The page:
I tested other aperture values/image aspect ratios (motion picture film specs, btw) and their corresponding FOVs for a 50mm lens, and got exactly the same results – the renders are fine, but not the correlated Blender FL in mm.

Does anyone know the math Blender uses to calculate a FL in mm from a given FOV in degrees? I’d like to clear this up, because I’m trying to figure out a system whereby a virtual lens’ FL can be expressed in pixels rather than mm, which might simplify matching FOVs from one digital rendering system to another. But to do this and test it properly, I need to know more about how Blender’s camera FL (in mm) settings are calculated, since they don’t seem to match my expectations.

Wow, this is unusual – such a great application is Blender, but it seems that a fundamental aspect of its functionality, the camera, is not at all very well-documented.

After a great deal of searching in various blender community resources (code base, forums, etc.), I’m coming to the conclusion that no one really knows how the “Lens” setting for Blender’s camera is calculated. A number of forum posts indicate that it is known to be at best an inaccurate emulation of a real-world lens focal length.

I can say that from the tests I’ve made, it does not seem to correspond well to any real-world parameter of a lens, such as focal length in mm. The “Degrees” option (essentially FOV, aka field of view or angle of view) is very useful and tests as very accurate, but the corresponding “Lens” setting in (ostensibly) mm doesn’t match any combination of focal length, image aperture, and magnification that I can determine. So if you’re trying to match a real-world camera image with a Blender scene, don’t bother using the “Lens” setting’s default option, instead calculate the required FOV and enter this in the “Degrees” option – it matches real-world parameters much more closely and will give predictable results.

Of course this requires knowing how to calculate the proper FOV to use in Blender, which is a matter of fairly straightforward math (a little algebra and trig), but it also requires knowing such things as the dimensions of the physical image-recording area of your camera, which, as has been noted, is not as easy for digital sensors as it is for film gauges, which are very well-documented. Digital sensor dimensions are also not as accurate, because the entire area of the sensor is often not used (for example, some Nikon Ds have three different pixel resolutions that can be chosen, resulting in slightly different “image areas” on the sensor that would take detailed knowledge of the sensor architecture to figure out).

So I’m looking into using the math I developed for calculating virtual camera FOVs to match real-world lenses used with optical film gauges, to generate a useful process for digital cameras, using pixels as the basic unit, rather than a physical unit such as mm.
The idea is to see if a “virtual FOV” can be used instead of a “physical FOV.” Since I currently don’t have a quality digital camera, if anyone would be interested in helping out by shooting some test shots as the project progresses, it’d be very helpful. The object is to make Blender much easier to integrate into a workflow that includes both film and digital imagery from many sources.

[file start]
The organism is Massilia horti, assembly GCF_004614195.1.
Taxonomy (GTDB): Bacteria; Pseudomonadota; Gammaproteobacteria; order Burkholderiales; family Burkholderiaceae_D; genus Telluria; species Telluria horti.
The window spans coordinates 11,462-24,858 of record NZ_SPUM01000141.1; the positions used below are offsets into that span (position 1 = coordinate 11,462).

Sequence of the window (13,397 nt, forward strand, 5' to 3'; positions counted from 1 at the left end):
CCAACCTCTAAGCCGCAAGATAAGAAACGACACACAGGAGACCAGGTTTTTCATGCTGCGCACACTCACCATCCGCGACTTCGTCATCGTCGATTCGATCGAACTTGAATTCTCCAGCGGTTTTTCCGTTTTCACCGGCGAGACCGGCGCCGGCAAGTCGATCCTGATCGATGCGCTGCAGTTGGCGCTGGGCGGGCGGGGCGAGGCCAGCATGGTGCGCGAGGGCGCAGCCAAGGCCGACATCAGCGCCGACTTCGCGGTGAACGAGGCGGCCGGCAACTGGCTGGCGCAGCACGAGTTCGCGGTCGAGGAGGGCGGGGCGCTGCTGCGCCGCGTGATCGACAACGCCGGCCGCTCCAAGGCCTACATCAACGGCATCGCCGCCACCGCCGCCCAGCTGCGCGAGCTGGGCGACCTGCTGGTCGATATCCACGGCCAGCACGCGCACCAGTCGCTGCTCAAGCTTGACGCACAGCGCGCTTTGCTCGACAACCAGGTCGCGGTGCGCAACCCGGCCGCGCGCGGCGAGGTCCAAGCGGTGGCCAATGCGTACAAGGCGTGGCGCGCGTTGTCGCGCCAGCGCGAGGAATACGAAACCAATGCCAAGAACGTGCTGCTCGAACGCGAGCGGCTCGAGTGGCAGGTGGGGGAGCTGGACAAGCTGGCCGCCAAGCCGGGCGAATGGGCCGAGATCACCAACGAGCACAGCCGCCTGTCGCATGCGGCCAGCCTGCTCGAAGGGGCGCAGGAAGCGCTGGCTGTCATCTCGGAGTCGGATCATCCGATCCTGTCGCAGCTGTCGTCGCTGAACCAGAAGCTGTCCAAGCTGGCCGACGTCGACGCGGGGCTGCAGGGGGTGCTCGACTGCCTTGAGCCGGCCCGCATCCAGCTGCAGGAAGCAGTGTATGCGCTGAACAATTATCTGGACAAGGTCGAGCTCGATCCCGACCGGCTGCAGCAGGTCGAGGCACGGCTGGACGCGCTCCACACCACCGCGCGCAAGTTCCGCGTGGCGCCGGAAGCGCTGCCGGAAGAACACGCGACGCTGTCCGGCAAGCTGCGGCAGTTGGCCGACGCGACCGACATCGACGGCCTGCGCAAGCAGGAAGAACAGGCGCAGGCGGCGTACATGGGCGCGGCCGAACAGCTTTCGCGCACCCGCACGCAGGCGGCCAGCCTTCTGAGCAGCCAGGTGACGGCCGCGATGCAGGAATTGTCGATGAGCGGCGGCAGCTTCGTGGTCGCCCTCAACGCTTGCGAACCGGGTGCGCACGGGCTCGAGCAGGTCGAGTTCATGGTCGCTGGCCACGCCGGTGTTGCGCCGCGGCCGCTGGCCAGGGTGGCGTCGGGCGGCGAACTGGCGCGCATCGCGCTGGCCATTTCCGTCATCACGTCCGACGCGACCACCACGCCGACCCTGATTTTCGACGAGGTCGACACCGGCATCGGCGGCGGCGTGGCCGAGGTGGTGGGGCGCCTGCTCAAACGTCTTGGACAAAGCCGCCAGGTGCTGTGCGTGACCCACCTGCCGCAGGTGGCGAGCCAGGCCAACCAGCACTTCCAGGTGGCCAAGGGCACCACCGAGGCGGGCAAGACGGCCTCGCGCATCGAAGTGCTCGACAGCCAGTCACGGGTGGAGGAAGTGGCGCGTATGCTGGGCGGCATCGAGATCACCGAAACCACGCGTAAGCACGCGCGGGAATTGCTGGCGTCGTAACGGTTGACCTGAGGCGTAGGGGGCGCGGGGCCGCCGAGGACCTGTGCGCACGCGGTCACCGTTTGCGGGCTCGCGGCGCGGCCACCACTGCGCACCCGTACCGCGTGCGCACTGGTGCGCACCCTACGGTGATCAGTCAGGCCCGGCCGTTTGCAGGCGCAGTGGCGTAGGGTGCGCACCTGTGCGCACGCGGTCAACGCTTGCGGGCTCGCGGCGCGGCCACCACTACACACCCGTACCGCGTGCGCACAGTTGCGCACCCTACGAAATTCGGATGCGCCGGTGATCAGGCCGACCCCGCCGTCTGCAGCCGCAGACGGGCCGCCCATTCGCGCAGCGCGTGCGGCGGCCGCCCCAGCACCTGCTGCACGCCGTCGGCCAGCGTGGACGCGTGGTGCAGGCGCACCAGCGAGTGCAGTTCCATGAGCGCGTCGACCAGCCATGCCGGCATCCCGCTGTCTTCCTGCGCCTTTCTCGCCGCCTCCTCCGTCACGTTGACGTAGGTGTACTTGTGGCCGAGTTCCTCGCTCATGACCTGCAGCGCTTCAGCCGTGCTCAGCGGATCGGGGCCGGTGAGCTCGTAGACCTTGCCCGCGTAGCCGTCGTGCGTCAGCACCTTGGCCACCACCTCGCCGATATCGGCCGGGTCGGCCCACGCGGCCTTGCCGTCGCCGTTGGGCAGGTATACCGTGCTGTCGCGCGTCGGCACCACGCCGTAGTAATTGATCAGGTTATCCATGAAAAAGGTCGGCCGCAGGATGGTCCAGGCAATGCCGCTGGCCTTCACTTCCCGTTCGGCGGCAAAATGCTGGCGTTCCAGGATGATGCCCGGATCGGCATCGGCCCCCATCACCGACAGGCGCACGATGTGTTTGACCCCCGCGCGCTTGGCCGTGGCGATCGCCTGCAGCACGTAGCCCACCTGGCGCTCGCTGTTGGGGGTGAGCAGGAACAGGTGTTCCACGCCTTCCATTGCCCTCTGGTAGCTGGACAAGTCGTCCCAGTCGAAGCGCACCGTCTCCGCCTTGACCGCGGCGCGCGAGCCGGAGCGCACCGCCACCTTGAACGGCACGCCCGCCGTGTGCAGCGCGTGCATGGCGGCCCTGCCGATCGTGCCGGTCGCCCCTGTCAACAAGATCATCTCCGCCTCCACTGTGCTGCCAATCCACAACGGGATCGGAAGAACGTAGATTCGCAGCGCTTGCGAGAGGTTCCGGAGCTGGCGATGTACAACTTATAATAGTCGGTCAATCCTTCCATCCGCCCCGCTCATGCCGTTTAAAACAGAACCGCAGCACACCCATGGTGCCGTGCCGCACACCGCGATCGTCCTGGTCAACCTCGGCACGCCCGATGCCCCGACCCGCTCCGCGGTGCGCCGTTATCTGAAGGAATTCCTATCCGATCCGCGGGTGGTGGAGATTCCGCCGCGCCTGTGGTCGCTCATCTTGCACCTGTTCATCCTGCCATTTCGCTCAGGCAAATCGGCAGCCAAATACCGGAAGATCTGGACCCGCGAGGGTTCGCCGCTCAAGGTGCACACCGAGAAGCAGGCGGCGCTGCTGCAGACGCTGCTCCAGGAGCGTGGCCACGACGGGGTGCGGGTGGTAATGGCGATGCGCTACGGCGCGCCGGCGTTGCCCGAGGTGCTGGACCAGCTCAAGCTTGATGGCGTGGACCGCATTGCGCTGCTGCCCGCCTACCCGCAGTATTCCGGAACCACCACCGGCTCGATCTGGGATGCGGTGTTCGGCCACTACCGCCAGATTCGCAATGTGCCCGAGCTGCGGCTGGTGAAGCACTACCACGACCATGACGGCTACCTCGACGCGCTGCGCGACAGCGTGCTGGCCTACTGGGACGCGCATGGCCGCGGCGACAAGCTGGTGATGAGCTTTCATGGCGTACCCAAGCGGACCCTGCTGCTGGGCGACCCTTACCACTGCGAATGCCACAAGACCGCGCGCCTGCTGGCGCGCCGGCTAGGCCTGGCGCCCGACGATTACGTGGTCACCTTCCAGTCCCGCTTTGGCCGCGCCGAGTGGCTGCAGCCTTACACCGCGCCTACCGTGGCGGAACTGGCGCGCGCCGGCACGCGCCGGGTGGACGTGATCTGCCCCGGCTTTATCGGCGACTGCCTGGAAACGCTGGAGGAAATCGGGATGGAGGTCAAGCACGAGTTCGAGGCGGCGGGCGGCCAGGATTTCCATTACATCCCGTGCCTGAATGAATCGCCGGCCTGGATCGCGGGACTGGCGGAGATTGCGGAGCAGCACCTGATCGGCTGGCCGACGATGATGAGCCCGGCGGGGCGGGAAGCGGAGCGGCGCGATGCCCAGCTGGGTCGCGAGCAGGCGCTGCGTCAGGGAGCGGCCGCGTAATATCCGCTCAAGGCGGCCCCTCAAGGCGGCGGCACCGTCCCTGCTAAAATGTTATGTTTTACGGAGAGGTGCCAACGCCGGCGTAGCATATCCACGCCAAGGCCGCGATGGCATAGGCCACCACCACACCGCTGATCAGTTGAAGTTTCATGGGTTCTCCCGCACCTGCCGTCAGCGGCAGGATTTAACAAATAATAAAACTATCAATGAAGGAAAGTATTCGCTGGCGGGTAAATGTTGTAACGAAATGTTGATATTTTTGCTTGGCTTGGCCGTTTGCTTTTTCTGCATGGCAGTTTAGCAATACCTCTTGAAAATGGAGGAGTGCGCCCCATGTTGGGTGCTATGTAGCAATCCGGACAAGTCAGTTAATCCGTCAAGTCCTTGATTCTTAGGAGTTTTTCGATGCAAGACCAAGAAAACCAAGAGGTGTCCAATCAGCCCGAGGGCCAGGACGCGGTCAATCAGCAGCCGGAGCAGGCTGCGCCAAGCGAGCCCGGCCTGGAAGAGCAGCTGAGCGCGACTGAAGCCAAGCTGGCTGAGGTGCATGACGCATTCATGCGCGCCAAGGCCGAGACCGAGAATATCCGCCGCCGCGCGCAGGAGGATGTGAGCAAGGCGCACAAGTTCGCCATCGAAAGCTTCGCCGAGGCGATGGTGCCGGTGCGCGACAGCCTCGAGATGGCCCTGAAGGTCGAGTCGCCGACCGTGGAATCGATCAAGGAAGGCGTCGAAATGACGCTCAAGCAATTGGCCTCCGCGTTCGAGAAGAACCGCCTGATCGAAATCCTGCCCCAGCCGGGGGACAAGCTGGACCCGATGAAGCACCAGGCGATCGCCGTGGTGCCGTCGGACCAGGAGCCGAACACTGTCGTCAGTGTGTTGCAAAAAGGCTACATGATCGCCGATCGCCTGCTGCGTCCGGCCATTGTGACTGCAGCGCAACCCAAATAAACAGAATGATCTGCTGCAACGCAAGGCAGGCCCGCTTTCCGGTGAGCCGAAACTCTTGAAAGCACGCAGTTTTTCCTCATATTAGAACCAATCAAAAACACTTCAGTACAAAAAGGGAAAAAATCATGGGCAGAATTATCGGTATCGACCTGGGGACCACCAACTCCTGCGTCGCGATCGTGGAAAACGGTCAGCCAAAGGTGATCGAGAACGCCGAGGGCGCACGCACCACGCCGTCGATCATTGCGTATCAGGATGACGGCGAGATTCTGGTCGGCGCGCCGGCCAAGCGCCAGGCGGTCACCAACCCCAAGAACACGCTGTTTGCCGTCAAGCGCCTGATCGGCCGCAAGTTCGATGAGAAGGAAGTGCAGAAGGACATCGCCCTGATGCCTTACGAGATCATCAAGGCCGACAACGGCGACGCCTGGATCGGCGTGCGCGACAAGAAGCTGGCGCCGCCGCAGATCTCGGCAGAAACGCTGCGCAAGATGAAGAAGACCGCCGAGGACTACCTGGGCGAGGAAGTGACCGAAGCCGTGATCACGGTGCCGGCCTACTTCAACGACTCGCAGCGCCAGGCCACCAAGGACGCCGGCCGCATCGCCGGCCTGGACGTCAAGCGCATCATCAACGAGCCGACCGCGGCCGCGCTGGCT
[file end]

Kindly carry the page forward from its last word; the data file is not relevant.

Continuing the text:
With this link we could match your values …

The link didn’t work for me for some reason. Is it some form of FOV calculator?

I dug into Blender’s code base and came up with some more info – it seems that the default “Lens” option is not actually a simulation of a real-world lens focal length in mm. Just what it is, no one really seems to know for sure :rolleyes:

However, the “Degrees” option in the “Lens” setting is a standard FOV setting, and that’s fairly easy to calculate for any real-world lens given some basic parameters. Currently I’m in contact with a Blender scripter who wrote a camera-matching script a while back that was more accurate than the Blender code, but still not as complete as it could be. I’ll be providing him with my equations and some other info, with the goals of producing a script to automate some aspects of scene matching in Blender, and an online “manual” with tips for making real-world and Blender-world scene matching easier and more accurate. This includes shots done with digital cameras, which are problematic because of the nature of their sensor chips.

Can’t say when all this will be done (I have a first draft ready now, but need to do some testing and web-page construction), but it’s my priority project these days.

If you’d care to help in the project, it’d be great to have a number of digital photographers/Blender artists trying out the system and helping confirm its accuracy.

Sorry for the wrong link, it’s reedited correct now.
Yeah, a FOV calculator, but there’s another one in which you can enter the sensor size you want.

Yes I’m intersted testing that. The photographer too …

I checked the calculator again, it’s working now, thanks.

A couple of things about how it works:

  1. It uses the math for calculating FOV based on a lens focused at infinity. This isn’t always the case, of course, so it won’t be as accurate as it could be in all cases. For example, close-up shots would be particularly prone to error.

  2. It reports HFOV and VFOV based on a portrait orientation, which is not often used for motion picture photography, so users will have to switch those figures. Not an error but perhaps a bit confusing.

  3. It uses sensor size (probably from published specifications) for the “film width” of digital cameras, which may not be all that accurate a description. There’s no data I’ve found that states that the entire sensor surface is used for imaging (in fact, there’s some evidence to the contrary), or that the dimensions given are for the actual image-forming area of the entire chip. This could introduce error in the FOV calculation.

My approach is to eliminate as much error as possible in the FOV calculations by adjusting for focus at other than infinity, and by determining the physical width of a sensor’s image area based on the images it actually forms rather than assumptions about how a chip is made and functions in a camera system (only the engineers would know that in detail).

Of course, since most of my approach is mathematical, I’d want a battery of tests run to confirm it in the real world.